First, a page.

Last night at the ACLU & Planned Parenthood Campaign for Teen Saftey phone bank, I had maybe the single nicest and most hopeful voter contact I’ve ever had. I called the very first name on my list, and the woman who answered the phone gave me the direct line of who I was trying to reach – and said I’d called a convent! Given the sensitive topic I was calling about, I was a little worried about what was coming next.
I dialed the direct number, and the woman who picked up said she was indeed following the special election, and that she was glad I called. She listened patiently to the whole schpiel, and then told me that while she was indeed Catholic and she firmly believes in the sanctitiy of life, she was voting no on 73. The reason? She works at one of the largest homeless shelters in the city, and she’s seen the effect that laws like this have firsthand. She said this will absolutely increase the number of teens who end up with no option but the streets, and although this was a difficult issue she could not do that.
This one short conversation spoke volumes to me about the interplay of faith and works. The church I grew up in taught that works aren’t required for salvation. As Martin Luther put it, sola fide, or “faith alone” is. Grace isn’t something that gets racked up like stock options; it’s poured out onto everyone by a loving and just God. This is a very different way of thinking about God than the fundamentalist caricature of Christianity that’s so prevalent in our culture.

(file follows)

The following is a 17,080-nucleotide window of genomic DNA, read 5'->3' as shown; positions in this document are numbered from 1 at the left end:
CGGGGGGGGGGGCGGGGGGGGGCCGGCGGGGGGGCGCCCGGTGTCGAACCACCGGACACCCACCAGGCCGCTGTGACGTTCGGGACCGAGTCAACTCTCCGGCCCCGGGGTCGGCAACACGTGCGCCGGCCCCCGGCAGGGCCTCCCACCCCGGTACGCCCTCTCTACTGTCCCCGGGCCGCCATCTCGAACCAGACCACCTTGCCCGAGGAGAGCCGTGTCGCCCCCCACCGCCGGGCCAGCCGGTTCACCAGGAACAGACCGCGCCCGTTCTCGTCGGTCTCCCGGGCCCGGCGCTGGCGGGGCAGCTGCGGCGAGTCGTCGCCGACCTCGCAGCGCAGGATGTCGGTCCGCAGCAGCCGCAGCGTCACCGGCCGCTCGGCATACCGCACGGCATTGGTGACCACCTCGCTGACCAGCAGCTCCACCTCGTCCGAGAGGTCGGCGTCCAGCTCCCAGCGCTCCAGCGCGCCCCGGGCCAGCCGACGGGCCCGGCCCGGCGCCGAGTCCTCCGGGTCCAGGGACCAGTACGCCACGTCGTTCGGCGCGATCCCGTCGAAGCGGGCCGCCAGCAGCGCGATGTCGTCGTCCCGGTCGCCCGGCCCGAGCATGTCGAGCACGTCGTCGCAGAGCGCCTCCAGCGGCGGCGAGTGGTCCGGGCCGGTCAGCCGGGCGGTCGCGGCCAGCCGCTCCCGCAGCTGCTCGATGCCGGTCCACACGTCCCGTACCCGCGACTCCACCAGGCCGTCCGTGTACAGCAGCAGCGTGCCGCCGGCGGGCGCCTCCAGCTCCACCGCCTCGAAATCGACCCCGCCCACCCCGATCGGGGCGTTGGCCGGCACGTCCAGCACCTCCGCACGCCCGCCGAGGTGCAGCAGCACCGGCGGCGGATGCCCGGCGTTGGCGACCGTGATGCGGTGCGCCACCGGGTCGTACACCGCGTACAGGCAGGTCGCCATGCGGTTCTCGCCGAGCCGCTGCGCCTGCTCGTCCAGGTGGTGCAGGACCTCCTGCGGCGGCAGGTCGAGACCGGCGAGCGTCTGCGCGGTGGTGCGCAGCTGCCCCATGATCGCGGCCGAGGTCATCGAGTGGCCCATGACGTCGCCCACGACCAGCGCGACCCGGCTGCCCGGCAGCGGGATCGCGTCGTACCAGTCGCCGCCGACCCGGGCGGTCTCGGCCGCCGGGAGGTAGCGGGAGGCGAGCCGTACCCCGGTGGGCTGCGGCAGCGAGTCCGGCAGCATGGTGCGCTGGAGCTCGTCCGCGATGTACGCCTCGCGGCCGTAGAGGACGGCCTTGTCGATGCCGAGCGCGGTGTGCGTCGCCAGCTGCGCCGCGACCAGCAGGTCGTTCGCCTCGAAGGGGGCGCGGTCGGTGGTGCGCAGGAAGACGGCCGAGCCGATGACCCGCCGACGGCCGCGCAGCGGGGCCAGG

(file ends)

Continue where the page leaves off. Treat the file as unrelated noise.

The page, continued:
Of course, they also told us that sola fide doesn’t mean “take it easy!” It’s the awareness of grace that moves progressives, not the fear of wrath. This idea lies at the heart of the perennial wisdom that all religions (and for that matter, most humanist philosophies) share and it still seems revolutionary today. It’s easy to see why Martin Luther got in as much trouble as he did for suggesting it five hundred years ago!
My hope is that this call was part of a pattern of re-awakening to a basic truth: if we really want fewer abortions, criminalization is not the answer. The right answer is making a real committment to building a just and moral society.
I grumble a lot about phone banking, and I’m really looking forward to the day when our side knows they have to vote as consistently as the conservative blocs that always, always turn out. Then maybe we won’t have to do it so much. But calls like this are a good reminder of what it’s all about. There are a lot more to make between now and the election – it’s easy to sign up at NoOnProposition73.org if you’d rather just talk about this issue than “nix the first six.”